If an employer or a prospective employer in Minnesota has asked you to take a drug test, you’ll want to know your legal rights. Federal law places few limits on employer drug testing: Although the federal government requires testing by employers in a few safety-sensitive industries (including transportation, aviation, and contractors with NASA and the Department of Defense), federal law doesn’t otherwise require – or prohibit drug tests. For the most part, this area is regulated by state and local laws.
Minnesota allows employers to require applicants and employees to take drug tests, but only in certain circumstances. Minnesota law protects employees who test positive for the first time from termination, if the employee successfully completes a rehabilitation program.
Drug Testing for Minnesota Applicants
Employers may require applicants to take drug tests, but only after they applicant has received a job offer and a written notice of the testing policy. An employer may test an applicant only if it tests all applicants for the same position.
If an applicant tests positive, the applicant has three days to explain the results and five days to request a confirmatory retest. If the employer has already made a job offer contingent on the applicant passing a drug test, the employer may not rescind the offer based on an initial positive test until it verifies the result in a confirmatory test.
Drug Testing for Minnesota Employees
Minnesota employers are not required to drug test employees, and they may not test on an arbitrary or capricious basis. Employers may require testing only according to a written testing policy, which must set forth the consequences of testing positive or refusing to take a test. The policy must be posted.
Employees may be required to take a drug test if the employer has a reasonable suspicion that:
- the employee is under the influence of drugs or alcohol
- the employee has violated the employer’s drug policy
- the employee has been involved in an accident, or
- the employee has sustained or caused another employee to sustain a personal injury.
An employer may also require an employee to take a drug test as part of a routine physical exam taking place no more often than once a year, as long as the employee has at least two weeks’ notice. An employer may test an employee who has been referred by the employer to, or is participating in, a chemical dependency treatment program. These employees may be tested without notice during treatment and for two years afterward.
Random drug tests are permitted only for employees in safety-sensitive positions and professional athletes.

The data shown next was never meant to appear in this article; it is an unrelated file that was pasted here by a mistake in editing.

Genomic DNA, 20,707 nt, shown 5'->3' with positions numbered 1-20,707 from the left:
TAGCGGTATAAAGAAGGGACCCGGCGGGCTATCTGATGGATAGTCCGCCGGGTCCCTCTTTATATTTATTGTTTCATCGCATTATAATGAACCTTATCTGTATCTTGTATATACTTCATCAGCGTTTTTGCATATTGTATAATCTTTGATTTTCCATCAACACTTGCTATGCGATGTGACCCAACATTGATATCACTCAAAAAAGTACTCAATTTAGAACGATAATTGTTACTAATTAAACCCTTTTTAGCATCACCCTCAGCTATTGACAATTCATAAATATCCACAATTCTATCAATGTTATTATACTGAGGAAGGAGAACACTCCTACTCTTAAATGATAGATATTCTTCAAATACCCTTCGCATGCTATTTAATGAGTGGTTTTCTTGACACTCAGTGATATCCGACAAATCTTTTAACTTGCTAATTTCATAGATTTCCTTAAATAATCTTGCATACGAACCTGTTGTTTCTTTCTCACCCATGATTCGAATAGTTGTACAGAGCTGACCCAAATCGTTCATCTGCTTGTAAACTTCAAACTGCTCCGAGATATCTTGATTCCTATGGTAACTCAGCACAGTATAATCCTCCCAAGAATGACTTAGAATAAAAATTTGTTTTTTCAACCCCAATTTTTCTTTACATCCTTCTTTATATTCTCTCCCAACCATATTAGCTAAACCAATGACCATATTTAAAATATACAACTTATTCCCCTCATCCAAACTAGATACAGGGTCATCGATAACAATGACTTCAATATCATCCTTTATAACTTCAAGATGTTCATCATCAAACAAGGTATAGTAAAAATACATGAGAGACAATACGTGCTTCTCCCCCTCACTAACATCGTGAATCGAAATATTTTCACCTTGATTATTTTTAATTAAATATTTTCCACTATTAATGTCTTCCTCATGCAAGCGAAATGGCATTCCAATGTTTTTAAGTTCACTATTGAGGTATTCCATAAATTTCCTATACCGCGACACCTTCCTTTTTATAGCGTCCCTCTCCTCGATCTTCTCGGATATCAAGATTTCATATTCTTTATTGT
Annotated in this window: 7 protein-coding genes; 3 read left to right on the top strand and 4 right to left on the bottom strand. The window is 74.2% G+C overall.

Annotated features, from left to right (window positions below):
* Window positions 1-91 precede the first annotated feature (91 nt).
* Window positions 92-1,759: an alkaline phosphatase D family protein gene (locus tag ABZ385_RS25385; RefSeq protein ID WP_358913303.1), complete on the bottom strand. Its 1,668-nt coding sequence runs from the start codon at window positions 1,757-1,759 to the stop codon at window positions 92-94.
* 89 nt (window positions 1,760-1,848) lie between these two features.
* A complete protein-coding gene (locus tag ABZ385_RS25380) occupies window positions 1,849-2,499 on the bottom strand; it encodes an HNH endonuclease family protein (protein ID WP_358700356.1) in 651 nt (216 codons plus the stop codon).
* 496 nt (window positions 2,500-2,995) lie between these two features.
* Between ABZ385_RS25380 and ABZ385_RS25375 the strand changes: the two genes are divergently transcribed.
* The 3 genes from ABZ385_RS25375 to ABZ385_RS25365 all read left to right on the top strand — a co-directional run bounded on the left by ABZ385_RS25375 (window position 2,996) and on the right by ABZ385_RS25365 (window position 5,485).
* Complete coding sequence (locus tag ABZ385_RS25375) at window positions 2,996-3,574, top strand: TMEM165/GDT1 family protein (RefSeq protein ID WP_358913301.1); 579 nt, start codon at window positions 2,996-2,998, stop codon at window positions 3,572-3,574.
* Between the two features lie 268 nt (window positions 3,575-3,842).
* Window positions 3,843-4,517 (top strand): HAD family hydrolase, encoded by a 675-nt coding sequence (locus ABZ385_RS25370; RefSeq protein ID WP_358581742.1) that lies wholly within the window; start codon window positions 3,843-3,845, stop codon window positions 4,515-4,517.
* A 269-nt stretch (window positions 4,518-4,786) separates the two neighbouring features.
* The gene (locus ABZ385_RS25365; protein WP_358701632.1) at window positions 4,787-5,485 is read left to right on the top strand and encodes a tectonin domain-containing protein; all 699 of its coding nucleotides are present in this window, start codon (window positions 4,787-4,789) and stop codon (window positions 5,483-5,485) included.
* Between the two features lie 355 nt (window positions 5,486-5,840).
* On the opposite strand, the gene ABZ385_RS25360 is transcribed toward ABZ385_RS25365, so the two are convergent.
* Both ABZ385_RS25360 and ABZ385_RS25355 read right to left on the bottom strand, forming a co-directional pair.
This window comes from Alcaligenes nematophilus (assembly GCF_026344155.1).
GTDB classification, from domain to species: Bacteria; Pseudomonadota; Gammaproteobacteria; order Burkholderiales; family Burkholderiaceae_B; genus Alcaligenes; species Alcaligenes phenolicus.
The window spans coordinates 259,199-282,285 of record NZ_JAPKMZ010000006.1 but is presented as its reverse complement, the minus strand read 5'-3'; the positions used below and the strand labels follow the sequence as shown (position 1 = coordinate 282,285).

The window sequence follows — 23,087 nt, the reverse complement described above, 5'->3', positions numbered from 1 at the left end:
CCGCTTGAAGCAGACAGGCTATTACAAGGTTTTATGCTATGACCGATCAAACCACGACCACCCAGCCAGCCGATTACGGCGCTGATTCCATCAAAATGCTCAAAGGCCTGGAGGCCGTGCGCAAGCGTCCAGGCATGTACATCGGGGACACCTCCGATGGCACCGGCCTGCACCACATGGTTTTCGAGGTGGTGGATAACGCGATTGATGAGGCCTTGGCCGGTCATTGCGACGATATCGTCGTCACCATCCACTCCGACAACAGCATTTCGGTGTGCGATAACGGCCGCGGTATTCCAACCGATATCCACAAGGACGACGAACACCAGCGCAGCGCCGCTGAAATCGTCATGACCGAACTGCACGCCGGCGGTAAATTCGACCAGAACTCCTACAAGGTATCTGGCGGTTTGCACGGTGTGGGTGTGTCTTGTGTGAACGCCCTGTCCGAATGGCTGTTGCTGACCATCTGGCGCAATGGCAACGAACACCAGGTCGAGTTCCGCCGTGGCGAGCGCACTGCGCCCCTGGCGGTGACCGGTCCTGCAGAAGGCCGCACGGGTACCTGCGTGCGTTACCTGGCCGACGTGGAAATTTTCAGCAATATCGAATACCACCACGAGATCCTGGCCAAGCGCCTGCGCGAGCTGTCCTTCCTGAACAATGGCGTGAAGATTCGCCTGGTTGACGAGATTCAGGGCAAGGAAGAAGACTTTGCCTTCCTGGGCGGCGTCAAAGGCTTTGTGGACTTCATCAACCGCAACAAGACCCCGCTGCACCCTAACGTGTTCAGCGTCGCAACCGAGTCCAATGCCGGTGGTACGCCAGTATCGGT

If an employee tests positive, the employee may request a confirmatory retest within five days. An employer may not discharge an employee for a first-time positive test without offering counseling or rehabilitation. However, an employee who refuses treatment or does not complete the program successfully may be discharged.
Legal Claims Arising From Drug Testing
Even though Minnesota law allows employers to drug test in some circumstances, employees and applicants may have legal claims based on how the test was conducted, who was tested, or how the results were used. Here are some examples:
- Violation of state laws and procedures. Although an employer has the legal right to test, it must follow the state’s requirements. For example, a Minnesota employee might have a valid legal claim for being fired after a first-time positive drug test, if the employer never offered counseling or rehabilitation services.
- Disability discrimination. An applicant or employee who is taking medication for a disability is protected by the Americans with Disabilities Act (ADA). Some prescribed medications turn up on drug tests, and some drugs that would otherwise be illegal (such as opiates) are legitimately prescribed for certain conditions. If an applicant is turned down because of a positive drug test, and the applicant's medication was legally prescribed for a disability, the company could be liable.
- Other discrimination claims. An employer who singles out certain groups of employees – for example, by race, age, or gender – for drug testing could face a discrimination claim.
- Invasion of privacy. Even an employer that is allowed or required to test might violate employee privacy in the way it conducts the test. For example, requiring employees to disrobe or provide a urine sample in front of others could be a privacy violation.
- Defamation. An employee might have a valid claim for defamation if the employer publicizes a false positive test result, if the employer knows or should know that the result is in error.